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Do Pirates Have a Knack for Timing the Market?


Yesterday's hijacking of 23,755 cubic meters of sugar says they might be smarter than we give them credit for.

The Syrian-crewed MV Syria Star, flagged in Saint Vincent and Grenadines and transporting an estimated 23,755 cubic meters of sugar, was seized by Somali pirates in the Gulf of Aden yesterday.

The pirates seem to have timed the market fairly well, after raw sugar futures for October delivery on the ICE (ICE) exchange hit a four-month high of 18.52 cents/lb. this week. Apparently, it's due to a logjam at Brazil's ports (Brazil is the world's largest sugar exporter), where ships are waiting up to a month and a half to load supplies and set sail (the usual time is about two weeks).

Usually, pirates are after ransom, not cargo-but they tend to target high-value shipments. This time, they're headed back to shore with 23,755 cubic meters of deliverable sugar, currently trading at a spot price of 24.37 cents/lb. A quick back-of-the-envelope estimate shows that 23,755 cubic meters would accommodate approximately 53,247,825 lbs of sugar-with the right broker, they could do quite well.

The probability of the pirates' purloined sugar entering the market is low, to say the least. However, even if they were able to sell it, money manager Shawn Hackett, founder and CEO of Hackett Financial Advisors, a firm with a focus on agricultural commodities, contends they got in too late.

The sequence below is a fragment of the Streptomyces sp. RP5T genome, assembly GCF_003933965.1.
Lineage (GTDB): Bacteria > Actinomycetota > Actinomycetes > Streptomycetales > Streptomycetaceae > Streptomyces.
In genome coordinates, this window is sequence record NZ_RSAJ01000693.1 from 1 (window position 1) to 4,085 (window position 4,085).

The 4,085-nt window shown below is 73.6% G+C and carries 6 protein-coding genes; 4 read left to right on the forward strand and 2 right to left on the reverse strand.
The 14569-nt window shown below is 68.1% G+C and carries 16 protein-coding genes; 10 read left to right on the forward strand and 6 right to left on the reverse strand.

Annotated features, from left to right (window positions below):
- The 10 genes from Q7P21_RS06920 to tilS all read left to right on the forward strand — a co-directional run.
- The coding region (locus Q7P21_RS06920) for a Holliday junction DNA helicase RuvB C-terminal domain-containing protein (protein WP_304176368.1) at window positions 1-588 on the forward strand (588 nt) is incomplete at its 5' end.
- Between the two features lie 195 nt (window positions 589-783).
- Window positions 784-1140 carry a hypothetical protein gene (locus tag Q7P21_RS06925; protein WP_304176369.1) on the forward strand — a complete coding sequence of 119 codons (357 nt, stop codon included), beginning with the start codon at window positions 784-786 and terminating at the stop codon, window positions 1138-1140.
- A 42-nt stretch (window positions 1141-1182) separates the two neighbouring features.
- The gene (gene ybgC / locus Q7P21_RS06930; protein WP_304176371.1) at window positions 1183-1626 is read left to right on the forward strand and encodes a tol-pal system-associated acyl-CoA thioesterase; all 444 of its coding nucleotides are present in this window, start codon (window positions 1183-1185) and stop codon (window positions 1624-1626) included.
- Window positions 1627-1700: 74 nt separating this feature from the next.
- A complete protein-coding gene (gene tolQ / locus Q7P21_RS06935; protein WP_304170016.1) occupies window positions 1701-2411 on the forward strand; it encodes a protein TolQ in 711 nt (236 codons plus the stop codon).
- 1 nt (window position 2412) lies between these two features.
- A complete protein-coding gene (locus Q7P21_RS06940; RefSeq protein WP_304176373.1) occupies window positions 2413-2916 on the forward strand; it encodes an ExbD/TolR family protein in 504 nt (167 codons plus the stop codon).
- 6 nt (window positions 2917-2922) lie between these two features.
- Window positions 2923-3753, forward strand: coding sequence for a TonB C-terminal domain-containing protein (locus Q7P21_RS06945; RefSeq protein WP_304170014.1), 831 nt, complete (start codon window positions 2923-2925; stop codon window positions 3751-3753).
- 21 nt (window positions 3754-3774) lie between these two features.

"There's no scarcity of sugar," he tells Minyanville. "This is just a temporary, short-term rise in sugar prices because of the transport problems Brazil is having. That'll get resolved quickly, and besides, India, the other sugar-producing country the world relies on, just came in with a record-setting crop."

So, the pirates may have been better off just going the ransom route, as is their usual MO.

Container vessels generally sail too high off the water for Somali pirates and are relatively fast. Thus, tankers and dry bulk ships that carry oil, chemicals, coal, wheat, and other commodities are more desirable targets.

The Saudi-owned Sirius Star, was hijacked in November, 2008. It was carrying two million barrels of oil worth $100 million, and was finally released on January 11, 2009, after $3 million in cash was dropped to the pirates from an aircraft. It was the highest-ever ransom paid, at the time.

Then, about a year later, pirates hijacked the New Orleans-bound tanker Maran Centaurus, which was carrying 2 million barrels -- $150 million worth -- owned by Valero Energy (VLO). In January, a ransom estimated to have been between $5.5 and $7 million dollars was paid, again, dropped by parachute from a helicopter.

Pirates know that the value of the ship and its cargo are usually worth far more than their ransom demand, and a few million dollars is a drop in the bucket (barrel?) in relative terms.

So, how does it work?

Let's say you own a tanker or the cargo it's carrying. In the event of a pirate attack, the vessel's crew contacts company headquarters, which in turn, contacts its insurance company, which in turn, contacts a security firm like London's Control Risks, which begins negotiations with the hijackers.
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